How to Make Sure Your Disaster Relief Dollars Do the Most Good

Fidelity Charitable says thinking strategically can ensure contributions have a lasting effect

When natural disasters strike, many Americans open their pocketbooks to help the victims. They are doing so again in the aftermath of Hurricane (then Tropical Storm) Irene’s disastrous blitz up the Eastern Seaboard this past weekend.

However, potential donors are often unsure where or even when they can do the most good with their contributions. Cynthia Strauss, director of research at Fidelity Charitable, writes on the organization’s website that “planning begins with some advance thinking about when and where to give and how to have the most impact.”

Strauss lists four phases of relief work, each requiring different amounts of support in dollars and time:

  • Phase 1 begins immediately, focusing on restoring order to the affected area.
  • This quickly segues into Phase 2 when residents work toward stabilization and a return to daily activities.
  • Phases 3 and 4 involve community-led rebuilding and ongoing preparedness education to mitigate future catastrophe.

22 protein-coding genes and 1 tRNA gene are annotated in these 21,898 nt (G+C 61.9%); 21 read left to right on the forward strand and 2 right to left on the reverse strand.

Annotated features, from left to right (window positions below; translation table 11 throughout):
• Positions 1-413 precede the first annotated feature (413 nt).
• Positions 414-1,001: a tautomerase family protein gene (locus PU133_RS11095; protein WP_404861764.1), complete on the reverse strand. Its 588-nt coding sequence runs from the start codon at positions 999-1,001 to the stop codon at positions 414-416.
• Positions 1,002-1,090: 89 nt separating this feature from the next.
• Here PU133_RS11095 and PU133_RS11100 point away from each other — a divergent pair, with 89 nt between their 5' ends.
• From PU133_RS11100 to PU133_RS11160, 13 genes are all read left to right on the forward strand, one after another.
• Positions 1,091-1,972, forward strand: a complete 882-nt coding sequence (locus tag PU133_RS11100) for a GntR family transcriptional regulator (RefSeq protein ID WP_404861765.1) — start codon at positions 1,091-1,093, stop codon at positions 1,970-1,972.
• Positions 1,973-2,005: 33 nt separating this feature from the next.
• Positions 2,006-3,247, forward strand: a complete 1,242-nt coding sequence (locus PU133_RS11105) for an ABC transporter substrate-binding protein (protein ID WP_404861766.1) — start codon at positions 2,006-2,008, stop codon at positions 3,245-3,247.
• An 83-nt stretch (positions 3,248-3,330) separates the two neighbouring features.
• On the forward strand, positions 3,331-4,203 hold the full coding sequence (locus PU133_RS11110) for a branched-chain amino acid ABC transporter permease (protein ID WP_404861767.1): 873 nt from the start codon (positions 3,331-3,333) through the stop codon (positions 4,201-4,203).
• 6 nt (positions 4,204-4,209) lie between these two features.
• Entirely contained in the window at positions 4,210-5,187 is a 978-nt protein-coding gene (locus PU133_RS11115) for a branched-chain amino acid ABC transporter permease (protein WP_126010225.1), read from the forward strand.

Often the toughest decision for donors is which organization to support among sundry ones that tend to spring up in the aftermath of a disaster. Strauss recommends basic research to find a charity that has demonstrated expertise and a good track record in the affected region.

Also important is a group’s focus and whether it is local, national or international. In Phase 1, national and international organizations are better equipped to assemble resources and have the know-how and capacity to act immediately, whereas local groups may still be immobilized.

But as Phase 2 begins and indigenous organizations get back on their feet, local charities can offer effective solutions based on their relationships and deep understanding of the affected area.

Another concern is how the donor’s dollars will ultimately be used. For Phase I support made through large organizations, the donor should specify intent so that monies are directed to work related to a particular disaster, Strauss writes.

Work in Phases 2 and 3, which is less focused on triage, requires more flexible funding, ideally in the form of unrestricted gifts. These may bolster an organization’s ability to provide ongoing support to the disaster area.

Reprints Discuss this story
This is where the comments go.